Why, I, the anti-social-networker fell for Google+

I hate Facebook.  I don’t care about your lives.  If I cared, I would be part of your life and I would talk to you, I would interact with you and I would get involved with you.  I could go on for why I hate Facebook and all the problems with privacy and how you are giving your life over to a company whose sole purpose in life is to make money from your rants, your photos, and your connections.

So you can understand the surprise some of my friends and colleagues had when I popped up as a supporter of Google+.   I’ll admit, I didn’t go running towards it and was somewhat forced into creating a Google+ account to be able to do a few things within YouTube.  I was angry at the time for being forced to do it.

So I stepped slowly into the pond of Google+ and discovered it wasn’t really a social network.  It is a lot less than Facebook.  Google+ is basically a beautiful interface to the good old fashioned mailing lists.

Remember in the old ascii days of the Internet, back when you would get scorned for simply sending an HTML formatted email (sending such an email could polarize a community quicker than any other issue) you had mailing lists.  

A mailing list was a collection of like minded people focused on a particular subject area.  The interface was simple, email.  You jumped in and joined in.  I met some wonderful people in those heady days that mailing list traffic would account for 80% of my email traffic.

They started to go out of fashion when the blogging revolution was heralded in and conversations started to splinter into the various comment forums on the individual sites.   Then when blogging died off with the advent of social networks, this was the final nail in the mailing list coffin.   Conversations went to pithy 140 characters, with the odd link to an interesting link.   The heart and community of the mailing list was lost and diluted to social media.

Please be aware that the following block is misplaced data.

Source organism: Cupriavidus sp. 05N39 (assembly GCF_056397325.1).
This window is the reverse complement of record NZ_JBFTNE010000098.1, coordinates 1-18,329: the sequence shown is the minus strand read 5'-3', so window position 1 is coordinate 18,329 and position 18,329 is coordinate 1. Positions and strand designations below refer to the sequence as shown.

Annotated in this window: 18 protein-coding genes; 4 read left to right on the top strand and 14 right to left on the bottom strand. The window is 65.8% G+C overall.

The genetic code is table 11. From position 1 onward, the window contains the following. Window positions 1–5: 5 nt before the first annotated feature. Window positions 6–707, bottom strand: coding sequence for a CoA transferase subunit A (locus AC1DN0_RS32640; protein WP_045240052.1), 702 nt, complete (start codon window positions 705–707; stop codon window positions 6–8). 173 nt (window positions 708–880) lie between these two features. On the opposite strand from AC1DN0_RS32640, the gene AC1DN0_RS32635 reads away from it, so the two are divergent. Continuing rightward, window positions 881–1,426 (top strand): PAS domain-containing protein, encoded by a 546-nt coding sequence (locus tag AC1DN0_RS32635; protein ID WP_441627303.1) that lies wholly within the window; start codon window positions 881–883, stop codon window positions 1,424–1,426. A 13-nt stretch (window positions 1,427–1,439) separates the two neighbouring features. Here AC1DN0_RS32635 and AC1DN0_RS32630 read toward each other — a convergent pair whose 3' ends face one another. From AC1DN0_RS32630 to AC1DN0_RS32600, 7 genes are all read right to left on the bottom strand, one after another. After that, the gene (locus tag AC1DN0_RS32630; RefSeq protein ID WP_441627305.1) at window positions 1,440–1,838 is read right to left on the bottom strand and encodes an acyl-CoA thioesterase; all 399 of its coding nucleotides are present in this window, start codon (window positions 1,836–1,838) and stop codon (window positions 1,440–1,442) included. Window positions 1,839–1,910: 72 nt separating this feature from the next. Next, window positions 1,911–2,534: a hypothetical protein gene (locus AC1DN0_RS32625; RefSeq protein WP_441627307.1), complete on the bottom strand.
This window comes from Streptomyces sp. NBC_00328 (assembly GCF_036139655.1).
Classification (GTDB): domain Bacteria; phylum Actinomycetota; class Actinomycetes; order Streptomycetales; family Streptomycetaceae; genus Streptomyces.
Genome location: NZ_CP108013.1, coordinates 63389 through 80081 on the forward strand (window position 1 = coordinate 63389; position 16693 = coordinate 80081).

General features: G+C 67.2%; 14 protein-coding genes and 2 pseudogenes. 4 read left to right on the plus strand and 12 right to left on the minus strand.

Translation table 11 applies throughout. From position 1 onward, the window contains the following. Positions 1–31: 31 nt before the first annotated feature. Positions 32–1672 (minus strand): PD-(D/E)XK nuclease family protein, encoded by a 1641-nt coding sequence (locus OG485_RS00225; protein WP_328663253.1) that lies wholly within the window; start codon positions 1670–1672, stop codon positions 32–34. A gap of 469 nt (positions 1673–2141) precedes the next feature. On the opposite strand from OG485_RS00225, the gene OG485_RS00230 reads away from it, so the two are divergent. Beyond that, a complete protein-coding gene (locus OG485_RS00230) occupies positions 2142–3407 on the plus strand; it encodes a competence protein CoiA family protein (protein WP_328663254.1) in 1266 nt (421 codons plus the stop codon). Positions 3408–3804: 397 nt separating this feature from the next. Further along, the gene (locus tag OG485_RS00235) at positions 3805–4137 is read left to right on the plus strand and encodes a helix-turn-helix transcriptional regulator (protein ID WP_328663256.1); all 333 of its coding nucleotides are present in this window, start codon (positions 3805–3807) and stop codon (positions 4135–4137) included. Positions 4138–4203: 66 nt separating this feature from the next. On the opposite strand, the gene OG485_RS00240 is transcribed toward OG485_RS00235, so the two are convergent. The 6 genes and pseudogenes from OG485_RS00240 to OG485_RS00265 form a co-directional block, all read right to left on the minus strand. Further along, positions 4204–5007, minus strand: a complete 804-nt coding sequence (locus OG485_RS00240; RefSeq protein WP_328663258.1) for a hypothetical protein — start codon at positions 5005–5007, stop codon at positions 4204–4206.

Google+ comes with powerful communities.  Which in a nutshell are mailing lists.  They have all the ingredients of what a mailing list was, complete with Nazi moderators that will happily nuke an off-topic post.

Anyone that was a fan of the mailing list of yore will know some of the more subtle codes we would use to signal our support.  For example, to add your weight to a debate, you would simply reply to a thread, with the “+1” at the top of the reply.   So you can appreciate how sentimental it was to see the [+1] link to signal your weight for either a post or a even a comment within the Google+ community.

You can post pretty much anything to a community (assuming you on topic and get past the moderators).  If some you dislike keeps trolling (making an annoyance of themselves) then you can mute and remove them from your life completely.  This is a wonderful feature making reading the community beautifully devoid of idiots (as the moderator can ban them completely if enough people find their views constantly unhelpful).

Google+ Community can even be private.  This is a powerful feature that we use as part of our internal projects to monitor useful links.  This again, very akin to a private mailing list, with all the usual controls and benefits.

I like how I can either engage with the list via email or keep it on the web/app.  I like how Google+ tracks how much I have missed since the last time I visited the group, with beautiful interfaces both on the web and the mobile/tablet apps all adding to the experience.

Here are some examples of the communities I follow:

Now someone will say that Google+ is still a social network.  Maybe, but if that is the case then the mailing list was the original online social network.

For me, I treat it as a beautiful mailing list alternative, allowing me to engage with a community to learn and participate.  Getting back to the spirit of the good old fashion mailing list.

I have enjoyed getting back to the spirit.